Tuesday, April 16, 2024

The Anatomy of Concentration: New Evidence From a Unified Framework

The Anatomy of Concentration: New Evidence From a Unified Framework


Kenneth R. Ahern; Lei Kong; Xinyan Yan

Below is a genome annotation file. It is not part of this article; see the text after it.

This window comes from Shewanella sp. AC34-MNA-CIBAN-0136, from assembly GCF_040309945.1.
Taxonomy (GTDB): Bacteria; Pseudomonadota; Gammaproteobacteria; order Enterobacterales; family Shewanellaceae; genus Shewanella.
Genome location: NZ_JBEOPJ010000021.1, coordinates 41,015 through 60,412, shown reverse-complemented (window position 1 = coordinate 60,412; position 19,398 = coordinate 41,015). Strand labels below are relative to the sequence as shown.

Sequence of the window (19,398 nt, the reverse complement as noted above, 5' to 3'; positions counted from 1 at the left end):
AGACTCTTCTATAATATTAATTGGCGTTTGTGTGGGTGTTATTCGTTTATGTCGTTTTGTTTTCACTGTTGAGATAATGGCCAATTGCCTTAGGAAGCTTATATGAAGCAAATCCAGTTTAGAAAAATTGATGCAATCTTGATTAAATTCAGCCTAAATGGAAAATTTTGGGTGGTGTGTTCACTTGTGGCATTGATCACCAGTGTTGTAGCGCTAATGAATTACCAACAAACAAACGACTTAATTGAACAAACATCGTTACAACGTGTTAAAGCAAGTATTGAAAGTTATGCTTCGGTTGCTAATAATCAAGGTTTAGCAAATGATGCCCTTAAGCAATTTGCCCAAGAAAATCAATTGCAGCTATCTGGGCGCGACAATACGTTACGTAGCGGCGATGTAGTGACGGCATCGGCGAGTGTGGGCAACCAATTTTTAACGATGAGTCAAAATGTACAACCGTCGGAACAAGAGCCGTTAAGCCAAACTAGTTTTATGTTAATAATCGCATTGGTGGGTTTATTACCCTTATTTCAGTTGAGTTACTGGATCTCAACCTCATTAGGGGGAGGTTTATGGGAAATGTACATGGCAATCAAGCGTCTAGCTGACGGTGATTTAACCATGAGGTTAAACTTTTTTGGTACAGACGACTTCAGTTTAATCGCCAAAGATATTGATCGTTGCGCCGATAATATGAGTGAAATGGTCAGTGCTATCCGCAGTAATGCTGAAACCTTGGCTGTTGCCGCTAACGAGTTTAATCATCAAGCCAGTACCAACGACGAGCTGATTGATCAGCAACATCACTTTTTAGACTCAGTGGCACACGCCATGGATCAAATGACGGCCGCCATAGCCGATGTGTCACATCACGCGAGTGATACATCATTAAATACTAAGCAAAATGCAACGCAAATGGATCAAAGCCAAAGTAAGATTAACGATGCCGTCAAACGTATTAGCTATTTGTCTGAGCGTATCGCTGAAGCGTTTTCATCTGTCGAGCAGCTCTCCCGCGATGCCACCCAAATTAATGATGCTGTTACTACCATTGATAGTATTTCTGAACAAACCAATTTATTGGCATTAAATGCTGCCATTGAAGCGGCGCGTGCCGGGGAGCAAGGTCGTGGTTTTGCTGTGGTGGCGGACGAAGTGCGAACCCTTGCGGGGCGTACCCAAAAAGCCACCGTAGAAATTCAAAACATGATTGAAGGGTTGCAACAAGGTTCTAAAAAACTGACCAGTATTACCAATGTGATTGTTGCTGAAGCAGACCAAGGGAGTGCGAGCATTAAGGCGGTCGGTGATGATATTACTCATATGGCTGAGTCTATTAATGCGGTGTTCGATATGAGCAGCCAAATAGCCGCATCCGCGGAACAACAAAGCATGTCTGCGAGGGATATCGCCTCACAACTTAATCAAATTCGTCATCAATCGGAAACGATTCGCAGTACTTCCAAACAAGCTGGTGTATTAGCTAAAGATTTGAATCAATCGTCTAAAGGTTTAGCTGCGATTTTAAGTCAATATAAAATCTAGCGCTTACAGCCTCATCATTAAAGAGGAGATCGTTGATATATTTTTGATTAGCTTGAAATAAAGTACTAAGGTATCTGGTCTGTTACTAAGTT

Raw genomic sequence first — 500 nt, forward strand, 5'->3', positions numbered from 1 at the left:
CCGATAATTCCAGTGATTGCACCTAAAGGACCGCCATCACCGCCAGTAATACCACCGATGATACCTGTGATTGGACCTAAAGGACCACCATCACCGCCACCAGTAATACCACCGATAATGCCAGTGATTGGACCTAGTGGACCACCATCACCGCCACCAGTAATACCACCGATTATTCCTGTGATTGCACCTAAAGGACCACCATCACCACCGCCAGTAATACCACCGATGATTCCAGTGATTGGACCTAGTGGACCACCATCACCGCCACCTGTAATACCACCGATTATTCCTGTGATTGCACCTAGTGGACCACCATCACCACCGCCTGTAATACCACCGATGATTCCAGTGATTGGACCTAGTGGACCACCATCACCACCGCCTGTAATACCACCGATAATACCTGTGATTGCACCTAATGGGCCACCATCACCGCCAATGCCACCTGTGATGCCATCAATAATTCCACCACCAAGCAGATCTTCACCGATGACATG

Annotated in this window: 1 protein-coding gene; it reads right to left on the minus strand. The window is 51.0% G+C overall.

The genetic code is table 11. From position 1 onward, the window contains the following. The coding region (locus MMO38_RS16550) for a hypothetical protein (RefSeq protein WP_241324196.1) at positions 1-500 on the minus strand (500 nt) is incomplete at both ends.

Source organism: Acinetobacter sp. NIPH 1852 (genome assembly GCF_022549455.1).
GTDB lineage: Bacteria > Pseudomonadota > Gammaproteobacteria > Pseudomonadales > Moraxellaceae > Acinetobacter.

Concentration is a single summary statistic driven by two opposing forces: the number of firms in a market and the evenness of their market shares. This paper introduces a generalized measure of concentration that allows researchers to vary the relative importance of each force. Using the generalized measure, we show that the widely-cited evidence of increasing industrial employment concentration is driven by the Herfindahl Index's over-weighting of evenness and under-weighting of firm counts. We propose an alternative, equally-weighted measure that has an equivalent economic meaning as the Herfindahl Index, but possesses superior statistical attributes in typical firm size distributions. Using this balanced measure, we find that employment concentration decreased from 1990 to 2020. Finally, decomposing aggregate diversity into meaningful geographic and industry subdivisions reveals that concentration within regional markets has fallen, while concentration between markets has risen.




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